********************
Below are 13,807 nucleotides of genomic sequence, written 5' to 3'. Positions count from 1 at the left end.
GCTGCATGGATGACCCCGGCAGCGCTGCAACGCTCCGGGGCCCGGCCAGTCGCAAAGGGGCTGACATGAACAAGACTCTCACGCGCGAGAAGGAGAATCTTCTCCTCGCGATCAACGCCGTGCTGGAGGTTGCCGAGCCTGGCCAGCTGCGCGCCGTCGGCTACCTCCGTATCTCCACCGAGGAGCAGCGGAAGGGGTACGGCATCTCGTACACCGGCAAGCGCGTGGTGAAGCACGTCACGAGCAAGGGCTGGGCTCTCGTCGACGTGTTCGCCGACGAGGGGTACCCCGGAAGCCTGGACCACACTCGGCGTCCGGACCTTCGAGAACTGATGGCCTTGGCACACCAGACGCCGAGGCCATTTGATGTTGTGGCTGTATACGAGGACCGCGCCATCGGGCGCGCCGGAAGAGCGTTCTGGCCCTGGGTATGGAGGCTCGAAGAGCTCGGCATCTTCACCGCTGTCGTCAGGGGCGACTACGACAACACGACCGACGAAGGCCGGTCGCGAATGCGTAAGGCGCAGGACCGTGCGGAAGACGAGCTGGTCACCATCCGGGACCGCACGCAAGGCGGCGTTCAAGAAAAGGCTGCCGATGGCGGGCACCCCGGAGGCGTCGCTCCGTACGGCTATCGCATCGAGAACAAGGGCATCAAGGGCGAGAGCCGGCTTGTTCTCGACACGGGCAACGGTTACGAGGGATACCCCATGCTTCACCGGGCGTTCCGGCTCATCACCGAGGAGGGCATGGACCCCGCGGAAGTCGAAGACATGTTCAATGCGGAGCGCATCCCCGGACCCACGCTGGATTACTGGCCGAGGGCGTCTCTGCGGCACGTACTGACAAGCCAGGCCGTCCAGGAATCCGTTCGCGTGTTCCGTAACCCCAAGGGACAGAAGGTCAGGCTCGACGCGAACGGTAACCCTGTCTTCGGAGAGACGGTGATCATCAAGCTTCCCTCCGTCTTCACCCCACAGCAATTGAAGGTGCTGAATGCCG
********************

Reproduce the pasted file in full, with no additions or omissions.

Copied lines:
Below are 13,807 nucleotides of genomic sequence, written 5' to 3'. Positions count from 1 at the left end.
GCTGCATGGATGACCCCGGCAGCGCTGCAACGCTCCGGGGCCCGGCCAGTCGCAAAGGGGCTGACATGAACAAGACTCTCACGCGCGAGAAGGAGAATCTTCTCCTCGCGATCAACGCCGTGCTGGAGGTTGCCGAGCCTGGCCAGCTGCGCGCCGTCGGCTACCTCCGTATCTCCACCGAGGAGCAGCGGAAGGGGTACGGCATCTCGTACACCGGCAAGCGCGTGGTGAAGCACGTCACGAGCAAGGGCTGGGCTCTCGTCGACGTGTTCGCCGACGAGGGGTACCCCGGAAGCCTGGACCACACTCGGCGTCCGGACCTTCGAGAACTGATGGCCTTGGCACACCAGACGCCGAGGCCATTTGATGTTGTGGCTGTATACGAGGACCGCGCCATCGGGCGCGCCGGAAGAGCGTTCTGGCCCTGGGTATGGAGGCTCGAAGAGCTCGGCATCTTCACCGCTGTCGTCAGGGGCGACTACGACAACACGACCGACGAAGGCCGGTCGCGAATGCGTAAGGCGCAGGACCGTGCGGAAGACGAGCTGGTCACCATCCGGGACCGCACGCAAGGCGGCGTTCAAGAAAAGGCTGCCGATGGCGGGCACCCCGGAGGCGTCGCTCCGTACGGCTATCGCATCGAGAACAAGGGCATCAAGGGCGAGAGCCGGCTTGTTCTCGACACGGGCAACGGTTACGAGGGATACCCCATGCTTCACCGGGCGTTCCGGCTCATCACCGAGGAGGGCATGGACCCCGCGGAAGTCGAAGACATGTTCAATGCGGAGCGCATCCCCGGACCCACGCTGGATTACTGGCCGAGGGCGTCTCTGCGGCACGTACTGACAAGCCAGGCCGTCCAGGAATCCGTTCGCGTGTTCCGTAACCCCAAGGGACAGAAGGTCAGGCTCGACGCGAACGGTAACCCTGTCTTCGGAGAGACGGTGATCATCAAGCTTCCCTCCGTCTTCACCCCACAGCAATTGAAGGTGCTGAATGCCG